We also recently reviewed June 2010 footage of a Vancouver, British Columbia police officer shoving a cerebral palsy sufferer onto the ground for merely attempting to squeeze through a group of three officers walking side-by-side. Last week, we learned the victim wasgranted a 2013 hearing with the B.C. Human Rights Tribunal.
Earlier this month, a federal complaint against two officers of the Austin Police Department was filed alleging use of a Taser to shock a man suffering a seizure in his own home. The 50-year-old man’scomplaint alleged the officers entered his home and “used violence to restrict him from movement, constrained his ability to breathe and repeatedly shocked him with a Taser gun.”
Also, last week the City of Cleburne, Texas reached an agreement with a man who was wrongfully Taseredback in April. When 19-year-old Ricky Jones refused to answer questions following an accident, officer Jason Vanderlaan issued a warning to comply, “Step out of the vehicle. Or I will tase you!” and made good on his promise, tasing the defiant deviant. Only after EMS arrived did officers learn Jones was diabetic and was non-compliant due to his undergoing a hypoglycemic seizure.
Judging by the numerous reports we’ve seen, some police also seem to have no problem harassing, picking fights with or even killing less-mobile members of society.
Last month, we were baffled by a bizarre case in New Jersey where an on-duty police officer broke into the apartment of a wheelchair-bound couple, assaulted them along with their 4-year-old son, then, once in custody, kicked the window of the patrol car out enabling his escape until eventually captured. “Then he grabbed my grandchild (and) he said, ‘I want the boy, I want the boy,’” the female victim’s father, who didn’t witness the incident, recalled from his family’s account. When police arrived they found Sgt. Mark Lee sitting on a couch inside the apartment naked. The female victim’s father said, “He took his clothes off, gun, uniform, and pants, and tried to jump out the window.” A few days ago, Lee’s bail was reduced after a test found he had calcium deposits on his brain facilitating a neurological disorder.
In September, we witnessed footage of a Minnesota police officer punching a difficult, mouthy wheelchair-bound drunk man five times in the head before slamming him onto the floor and allegedly splitting his head open. The officer then threatened a nurse in attendance with arrest for merely offering assistance.
Last month, we also reported on Houston PD’s assassination of a wheelchair-ridden, schizophrenic double-amputee who threatened an officer with a pen. The officer who shot the man argued he believed the pen to be a dangerous weapon.
September also saw a 77-year old woman get dragged out of her car for failing to give an officer her license and insurance fast enough. As the officer’s lapel and dash-cam footage show, the woman simply attempted to provide an explanation for her alleged speeding. The officer shouted over the woman demanding her license and insurance, fomenting a verbal standoff eventually leading to the officer forcefully dragging the woman out of her car. The officer faced no disciplinary action.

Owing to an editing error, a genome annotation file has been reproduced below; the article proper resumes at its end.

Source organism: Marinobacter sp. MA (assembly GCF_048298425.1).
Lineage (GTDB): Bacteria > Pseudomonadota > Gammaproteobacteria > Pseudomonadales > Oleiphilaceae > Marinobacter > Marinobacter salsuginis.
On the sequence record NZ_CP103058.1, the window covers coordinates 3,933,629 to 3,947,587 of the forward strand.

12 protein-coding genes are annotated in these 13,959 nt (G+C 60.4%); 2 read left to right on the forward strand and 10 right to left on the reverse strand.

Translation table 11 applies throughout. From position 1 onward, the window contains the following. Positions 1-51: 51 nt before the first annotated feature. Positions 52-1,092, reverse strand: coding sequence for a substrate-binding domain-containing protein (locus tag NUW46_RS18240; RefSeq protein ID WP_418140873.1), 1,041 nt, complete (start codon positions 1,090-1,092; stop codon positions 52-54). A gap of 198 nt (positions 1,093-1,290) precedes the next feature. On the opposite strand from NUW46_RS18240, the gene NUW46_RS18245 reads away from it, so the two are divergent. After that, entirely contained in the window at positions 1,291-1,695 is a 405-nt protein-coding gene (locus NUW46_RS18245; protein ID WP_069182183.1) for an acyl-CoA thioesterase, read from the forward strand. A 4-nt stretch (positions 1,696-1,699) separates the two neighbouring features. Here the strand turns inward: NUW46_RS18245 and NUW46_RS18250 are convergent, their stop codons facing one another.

In August, video surfaced of a July 1 altercation where Saginaw, Michigan police shot a homeless man 46 times. Moments prior, he was arguing with officers, wielding a knife. The man, 49-year-old Milton Hall, had been described as suffering from “serious mental health issues.”
Are these just a few freak instances that happened to be latched onto by media and exploited, or is the opposite true? Are these types of stories far too frequent to report?
By calling attention to the ongoing corruption, of which there is virtually countless more examples of, we hope to curb the problem, and encourage citizen journalists and whistleblowers everywhere to remain vigilant. We urge our civil servants to be mindful of their actions.
Whatever the excuses for these deplorable acts, we can assume the encroaching police state will successfully continue expanding unless we exercise utmost diligence to hinder it.
September 23, 2012
The pen may be mightier than the sword, but it’s definitely no match for a police officer’s service weapon.
The Houston PD demonstrated they’ll be perfectly obedient New World Order minions when this past weekend they executed a schizophrenic, wheelchair-ridden double amputee who was apparently threatening to attack officers with a pen.
According to the Associated Press, the man, whose name has not yet been released, used his wheelchair to corner “the officer inside a group home after officers were called to check on a disturbance.”
Jodi Silva, a spokesperson for Houston PD, says the officer couldn’t make out what the metal object the man waved was. It was later determined that the object was a pen.
After the mentally-ill man refused to comply with police orders to put the pen down, police opened fire without thinking twice to reach for the taser instead of the gun.
The schizophrenic man had a history of mental illness, according to the group home’s owner. He told the AP that the amputee had recounted stories of his lost leg and arm in the past.
The man – who had likely developed an embitterment issue, or “Ahab syndrome,” feeling anger over the unjust loss of his limbs, just as the famed fictional whaling ship captain in Melville’s classic tale – may also have been under the influence of prescribed anti-psychotic medications, which are known to have side effects of dysphoria, or severe depression.
Regardless, the one-armed, one-legged man was too much for police, who say he came “within inches to a foot” of them, threatening their lives.
The pen-wielding man’s shooting death illustrates the hot-headed, thoughtless psycho-hero mentality employed by adrenaline charged cops, a problem that has reached epidemic proportions and ingrained itself as a societal norm in our culture. (For instance, one could spend days, even weeks viewing police brutality videos on You Tube.)
Last year, we documented the pepper-spraying and beating of a mentally handicapped teen after an officer “mistook” his speech impediment as a sign of disrespect.
In 2010, Seattle police were also filmed beating a mentally disabled teenager for the crime of jaywalking.
This is the new breed of police that shoot first and ask questions later. In their haste to eliminate threats, it is too much to ask that consequences be considered prior to actions.
The officer involved in the shooting has been placed on administrative leave pending an investigation.